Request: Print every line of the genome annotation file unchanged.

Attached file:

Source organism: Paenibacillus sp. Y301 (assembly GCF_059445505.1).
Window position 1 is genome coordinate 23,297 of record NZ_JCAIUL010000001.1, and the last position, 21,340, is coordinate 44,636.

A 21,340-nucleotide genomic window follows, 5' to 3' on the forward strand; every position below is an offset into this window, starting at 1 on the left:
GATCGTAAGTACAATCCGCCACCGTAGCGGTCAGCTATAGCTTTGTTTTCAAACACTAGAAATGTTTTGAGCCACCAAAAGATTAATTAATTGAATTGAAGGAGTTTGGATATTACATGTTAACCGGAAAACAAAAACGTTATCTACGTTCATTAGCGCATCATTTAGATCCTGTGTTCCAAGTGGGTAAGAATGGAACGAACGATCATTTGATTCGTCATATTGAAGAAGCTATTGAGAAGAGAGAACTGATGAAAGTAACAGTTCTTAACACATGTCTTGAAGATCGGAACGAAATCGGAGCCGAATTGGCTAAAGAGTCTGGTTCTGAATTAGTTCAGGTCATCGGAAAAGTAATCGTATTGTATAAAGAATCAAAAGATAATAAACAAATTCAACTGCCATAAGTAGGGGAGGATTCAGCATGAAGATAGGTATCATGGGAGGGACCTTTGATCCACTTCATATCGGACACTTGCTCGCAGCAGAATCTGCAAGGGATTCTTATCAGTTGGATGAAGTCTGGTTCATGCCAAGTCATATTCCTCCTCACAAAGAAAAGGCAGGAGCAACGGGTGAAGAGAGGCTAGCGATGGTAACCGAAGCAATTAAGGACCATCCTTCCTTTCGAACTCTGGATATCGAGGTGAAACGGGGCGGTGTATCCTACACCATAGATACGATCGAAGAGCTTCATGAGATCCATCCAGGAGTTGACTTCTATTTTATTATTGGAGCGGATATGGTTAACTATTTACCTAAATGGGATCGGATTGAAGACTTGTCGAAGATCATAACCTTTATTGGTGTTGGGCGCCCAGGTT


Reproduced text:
Source organism: Paenibacillus sp. Y301 (assembly GCF_059445505.1).
Window position 1 is genome coordinate 23,297 of record NZ_JCAIUL010000001.1, and the last position, 21,340, is coordinate 44,636.

A 21,340-nucleotide genomic window follows, 5' to 3' on the forward strand; every position below is an offset into this window, starting at 1 on the left:
GATCGTAAGTACAATCCGCCACCGTAGCGGTCAGCTATAGCTTTGTTTTCAAACACTAGAAATGTTTTGAGCCACCAAAAGATTAATTAATTGAATTGAAGGAGTTTGGATATTACATGTTAACCGGAAAACAAAAACGTTATCTACGTTCATTAGCGCATCATTTAGATCCTGTGTTCCAAGTGGGTAAGAATGGAACGAACGATCATTTGATTCGTCATATTGAAGAAGCTATTGAGAAGAGAGAACTGATGAAAGTAACAGTTCTTAACACATGTCTTGAAGATCGGAACGAAATCGGAGCCGAATTGGCTAAAGAGTCTGGTTCTGAATTAGTTCAGGTCATCGGAAAAGTAATCGTATTGTATAAAGAATCAAAAGATAATAAACAAATTCAACTGCCATAAGTAGGGGAGGATTCAGCATGAAGATAGGTATCATGGGAGGGACCTTTGATCCACTTCATATCGGACACTTGCTCGCAGCAGAATCTGCAAGGGATTCTTATCAGTTGGATGAAGTCTGGTTCATGCCAAGTCATATTCCTCCTCACAAAGAAAAGGCAGGAGCAACGGGTGAAGAGAGGCTAGCGATGGTAACCGAAGCAATTAAGGACCATCCTTCCTTTCGAACTCTGGATATCGAGGTGAAACGGGGCGGTGTATCCTACACCATAGATACGATCGAAGAGCTTCATGAGATCCATCCAGGAGTTGACTTCTATTTTATTATTGGAGCGGATATGGTTAACTATTTACCTAAATGGGATCGGATTGAAGACTTGTCGAAGATCATAACCTTTATTGGTGTTGGGCGCCCAGGTT